Different signal from each. Vinyl putting out more bass than digital. The question is how does it sound? Is it distorted? If so, then you may have a problem.
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@audionoobie - Some questions:
Phono-pre: subsonic filter on or off ? | Audiogon Discussion Forum
It might give you a clue as to what is going on
@williewonka interesting thread before it went off topic. The KAB rumble filter was brought up. Here is an excerpt from their site which accurately describes what I am seeing:
Getting into LP's and startled at the big speaker cone movements that you're seeing? Thinking a better turntable will help? It may not! This very low frequency energy is called rumble. Much of it is actually cut into the record groove when the master disc was made. But the main source is feedback exciting the natural stylus/arm resonance between 7 and 12 hz. This produces a slow easily visible in and out motion of your woofers. If you cannot see this motion, the RF-1 will not solve your feedback problem. If you can see this motion, the RF-1 will solve your feedback problem.
Do the woofers move when turntable is switched on with volume, but no record playing? If so, it could be a DC voltage leak going to the speakers. If so, power down and clean up that spaghetti tangle of wires, minimizing crossing of cables and certainly not letting phono cables touch other cables. Cheers,
RE: But the main source is feedback exciting the natural stylus/arm resonance between 7 and 12 hz.
If this is the case try placing a small amount of bluetac or silly putty on the heard/arm and recalibrate the stylus down force to the recommended amount for the cartridge. This will change the overall mass, which may reduce, eliminate or exacerbate the problem. Either way you will know the cause of the problem.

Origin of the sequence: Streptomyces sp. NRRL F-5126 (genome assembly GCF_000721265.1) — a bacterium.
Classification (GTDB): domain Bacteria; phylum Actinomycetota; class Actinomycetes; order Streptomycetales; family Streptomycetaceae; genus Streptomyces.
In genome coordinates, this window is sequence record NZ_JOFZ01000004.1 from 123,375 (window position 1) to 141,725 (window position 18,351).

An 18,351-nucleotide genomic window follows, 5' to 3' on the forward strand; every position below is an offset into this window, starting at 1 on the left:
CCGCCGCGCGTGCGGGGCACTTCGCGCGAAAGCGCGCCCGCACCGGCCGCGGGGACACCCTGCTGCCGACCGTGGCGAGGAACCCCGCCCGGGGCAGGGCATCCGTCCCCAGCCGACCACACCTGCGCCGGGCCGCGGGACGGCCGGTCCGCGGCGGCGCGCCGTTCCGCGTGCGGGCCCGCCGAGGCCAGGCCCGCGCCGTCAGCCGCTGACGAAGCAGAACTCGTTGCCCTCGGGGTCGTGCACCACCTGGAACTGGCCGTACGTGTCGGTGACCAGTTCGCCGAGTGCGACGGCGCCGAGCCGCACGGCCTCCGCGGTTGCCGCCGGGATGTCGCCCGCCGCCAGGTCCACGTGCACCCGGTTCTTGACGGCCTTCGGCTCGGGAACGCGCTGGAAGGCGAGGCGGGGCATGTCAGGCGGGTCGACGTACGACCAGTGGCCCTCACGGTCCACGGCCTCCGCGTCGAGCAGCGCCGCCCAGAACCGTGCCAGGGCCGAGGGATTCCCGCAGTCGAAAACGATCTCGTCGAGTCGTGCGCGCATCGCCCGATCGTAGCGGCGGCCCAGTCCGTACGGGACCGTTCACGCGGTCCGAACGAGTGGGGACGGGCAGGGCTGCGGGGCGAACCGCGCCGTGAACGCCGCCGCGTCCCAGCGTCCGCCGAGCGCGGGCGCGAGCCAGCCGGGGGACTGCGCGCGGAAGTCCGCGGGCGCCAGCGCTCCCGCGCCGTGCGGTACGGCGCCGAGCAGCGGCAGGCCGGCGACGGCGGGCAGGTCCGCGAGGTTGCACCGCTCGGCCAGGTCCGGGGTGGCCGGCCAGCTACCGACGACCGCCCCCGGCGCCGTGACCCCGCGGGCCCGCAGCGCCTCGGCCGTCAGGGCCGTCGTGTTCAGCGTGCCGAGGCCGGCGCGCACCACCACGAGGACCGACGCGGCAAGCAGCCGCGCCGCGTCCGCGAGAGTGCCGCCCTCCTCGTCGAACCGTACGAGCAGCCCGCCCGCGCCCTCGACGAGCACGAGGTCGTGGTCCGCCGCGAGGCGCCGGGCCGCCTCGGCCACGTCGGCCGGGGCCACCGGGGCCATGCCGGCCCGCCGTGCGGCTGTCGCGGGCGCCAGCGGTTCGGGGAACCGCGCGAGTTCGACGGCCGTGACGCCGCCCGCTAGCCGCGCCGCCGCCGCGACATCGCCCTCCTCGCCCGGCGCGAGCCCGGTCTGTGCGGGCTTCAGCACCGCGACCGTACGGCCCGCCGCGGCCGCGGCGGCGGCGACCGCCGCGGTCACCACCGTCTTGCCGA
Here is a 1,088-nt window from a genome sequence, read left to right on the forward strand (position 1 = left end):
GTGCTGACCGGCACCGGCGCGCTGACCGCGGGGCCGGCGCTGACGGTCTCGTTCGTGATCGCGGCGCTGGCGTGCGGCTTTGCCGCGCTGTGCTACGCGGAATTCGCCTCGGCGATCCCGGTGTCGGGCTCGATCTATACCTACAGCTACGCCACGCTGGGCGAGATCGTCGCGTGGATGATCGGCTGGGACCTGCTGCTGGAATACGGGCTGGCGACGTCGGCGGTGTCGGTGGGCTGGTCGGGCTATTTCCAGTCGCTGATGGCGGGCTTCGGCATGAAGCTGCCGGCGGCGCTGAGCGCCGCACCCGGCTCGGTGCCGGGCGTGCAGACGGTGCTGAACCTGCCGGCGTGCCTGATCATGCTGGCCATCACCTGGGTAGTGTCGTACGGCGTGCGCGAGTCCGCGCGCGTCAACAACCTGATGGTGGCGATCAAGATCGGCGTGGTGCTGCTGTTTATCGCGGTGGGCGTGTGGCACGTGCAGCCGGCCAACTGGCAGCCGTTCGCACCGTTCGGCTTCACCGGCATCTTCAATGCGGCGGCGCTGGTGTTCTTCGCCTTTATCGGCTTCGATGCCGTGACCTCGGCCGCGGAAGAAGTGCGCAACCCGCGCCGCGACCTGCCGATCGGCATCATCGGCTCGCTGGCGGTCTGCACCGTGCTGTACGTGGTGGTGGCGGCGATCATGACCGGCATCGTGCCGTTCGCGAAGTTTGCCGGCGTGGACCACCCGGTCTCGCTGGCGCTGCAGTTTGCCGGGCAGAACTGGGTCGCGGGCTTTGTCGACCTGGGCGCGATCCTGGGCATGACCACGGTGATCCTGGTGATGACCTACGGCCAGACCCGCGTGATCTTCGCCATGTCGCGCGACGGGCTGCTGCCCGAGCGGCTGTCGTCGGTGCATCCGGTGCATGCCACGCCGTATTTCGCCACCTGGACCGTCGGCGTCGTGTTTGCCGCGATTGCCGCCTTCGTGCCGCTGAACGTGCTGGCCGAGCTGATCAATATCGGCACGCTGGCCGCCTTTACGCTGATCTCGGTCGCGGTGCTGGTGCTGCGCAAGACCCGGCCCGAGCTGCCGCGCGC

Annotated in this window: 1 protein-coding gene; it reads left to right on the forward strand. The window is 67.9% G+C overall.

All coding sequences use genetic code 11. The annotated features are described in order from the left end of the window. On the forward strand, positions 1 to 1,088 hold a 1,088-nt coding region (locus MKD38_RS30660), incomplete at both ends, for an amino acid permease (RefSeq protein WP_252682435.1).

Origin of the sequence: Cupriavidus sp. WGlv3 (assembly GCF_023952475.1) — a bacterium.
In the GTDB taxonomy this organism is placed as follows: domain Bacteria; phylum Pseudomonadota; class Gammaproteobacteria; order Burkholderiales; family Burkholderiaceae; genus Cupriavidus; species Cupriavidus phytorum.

Do the bearings in the arm have any play in them?
It sounds incredible! I'm just concerned that I may be doing damage to my speakers
Rarely does a problem allow the sound to be good, much less incredible. What kind of music do you notice this with?
Some music causes this phenomenon of very active woofers. Heavy metal and hard rock is one of them . Plus your speakers have a a " 8” Carbon-Loaded Cellulose Flat-Cone Woofer with Ultra-Long-Throw Motor Assembly" according to their literature (specs) I doubt you have a problem. unless the woofer moves without being fed any signal
You need a rumble filter, a low frequency filter specifically created to solve these problems with vinyl playback.
What's going on is that you are getting a strong signal below the resonance filter of the port, so there's no longer an air spring there to hold the driver back.
If you can conveniently plug the port you should try and watch again. :)
Still, you need a rumble filter to reduce the strain on your amp and speaker, and yes it's dangerous, either from excess excursion or overheating of the coils.
Of course, you may also need better isolation of your turntable. On a springy wooden floor a simple stand will not be good enough.
@erik_squires Excellent post!!
I suspected it was dangerous. The excursion or cone travel is pretty extreme and it seems to be as you said with no spring holding back the driver.
And, yes, I have a springy wooden floor in a second floor bedroom and a cheap Pangea audio rack.
I could try plugging the port although with the Treo's they are located on the bottom. I will absolutely look into getting a rumble filter.
Before purchasing a rumble filter, I would first see whether changing the location of your turntable in relation to the speakers has any effect on the phenomenon you are observing. Also, the addition of some isolation to the turntable base might help the problem. You might try to suspend the Technics turntable in someway. There are “feet” available for that. I would put all this ahead of adding a rumble filter in the signal path, only because the rumble filter is not without its sonic penalties. There is no free lunch in Audio. The only other thing I would add to the discussion is that someone mentioned DC voltage as the possible culprit. That is impossible since DC by definition has no frequency. Significant DC voltage delivered to the speaker voice coil could damage it, but it is not causing the piston like movements you are observing.
8” Carbon-Loaded Cellulose Flat-Cone Woofer with Ultra-Long-Throw Motor Assembly